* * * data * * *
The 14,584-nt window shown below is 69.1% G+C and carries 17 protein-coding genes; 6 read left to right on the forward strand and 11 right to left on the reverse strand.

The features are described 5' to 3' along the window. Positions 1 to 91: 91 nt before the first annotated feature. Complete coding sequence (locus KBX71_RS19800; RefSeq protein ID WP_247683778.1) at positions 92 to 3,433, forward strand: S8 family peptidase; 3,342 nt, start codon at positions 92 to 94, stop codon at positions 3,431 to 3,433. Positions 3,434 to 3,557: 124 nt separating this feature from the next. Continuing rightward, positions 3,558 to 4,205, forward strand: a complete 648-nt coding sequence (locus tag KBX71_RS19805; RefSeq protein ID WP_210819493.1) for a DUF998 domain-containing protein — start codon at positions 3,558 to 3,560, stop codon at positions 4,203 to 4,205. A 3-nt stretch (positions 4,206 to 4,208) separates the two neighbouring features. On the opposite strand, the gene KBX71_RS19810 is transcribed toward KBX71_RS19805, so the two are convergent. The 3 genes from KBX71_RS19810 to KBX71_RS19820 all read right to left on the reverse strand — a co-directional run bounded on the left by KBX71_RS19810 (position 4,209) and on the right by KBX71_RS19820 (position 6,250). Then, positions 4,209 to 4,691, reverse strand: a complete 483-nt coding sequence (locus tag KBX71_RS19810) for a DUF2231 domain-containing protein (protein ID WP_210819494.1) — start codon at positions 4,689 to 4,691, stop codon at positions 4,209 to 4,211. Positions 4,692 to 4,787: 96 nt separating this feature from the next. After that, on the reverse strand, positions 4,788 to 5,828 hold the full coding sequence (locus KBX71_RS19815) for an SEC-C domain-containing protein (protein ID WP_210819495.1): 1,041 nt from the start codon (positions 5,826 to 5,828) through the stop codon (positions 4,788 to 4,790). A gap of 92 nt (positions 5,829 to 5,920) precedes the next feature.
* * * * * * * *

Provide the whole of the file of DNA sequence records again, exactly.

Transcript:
The 14,584-nt window shown below is 69.1% G+C and carries 17 protein-coding genes; 6 read left to right on the forward strand and 11 right to left on the reverse strand.

The features are described 5' to 3' along the window. Positions 1 to 91: 91 nt before the first annotated feature. Complete coding sequence (locus KBX71_RS19800; RefSeq protein ID WP_247683778.1) at positions 92 to 3,433, forward strand: S8 family peptidase; 3,342 nt, start codon at positions 92 to 94, stop codon at positions 3,431 to 3,433. Positions 3,434 to 3,557: 124 nt separating this feature from the next. Continuing rightward, positions 3,558 to 4,205, forward strand: a complete 648-nt coding sequence (locus tag KBX71_RS19805; RefSeq protein ID WP_210819493.1) for a DUF998 domain-containing protein — start codon at positions 3,558 to 3,560, stop codon at positions 4,203 to 4,205. A 3-nt stretch (positions 4,206 to 4,208) separates the two neighbouring features. On the opposite strand, the gene KBX71_RS19810 is transcribed toward KBX71_RS19805, so the two are convergent. The 3 genes from KBX71_RS19810 to KBX71_RS19820 all read right to left on the reverse strand — a co-directional run bounded on the left by KBX71_RS19810 (position 4,209) and on the right by KBX71_RS19820 (position 6,250). Then, positions 4,209 to 4,691, reverse strand: a complete 483-nt coding sequence (locus tag KBX71_RS19810) for a DUF2231 domain-containing protein (protein ID WP_210819494.1) — start codon at positions 4,689 to 4,691, stop codon at positions 4,209 to 4,211. Positions 4,692 to 4,787: 96 nt separating this feature from the next. After that, on the reverse strand, positions 4,788 to 5,828 hold the full coding sequence (locus KBX71_RS19815) for an SEC-C domain-containing protein (protein ID WP_210819495.1): 1,041 nt from the start codon (positions 5,826 to 5,828) through the stop codon (positions 4,788 to 4,790). A gap of 92 nt (positions 5,829 to 5,920) precedes the next feature.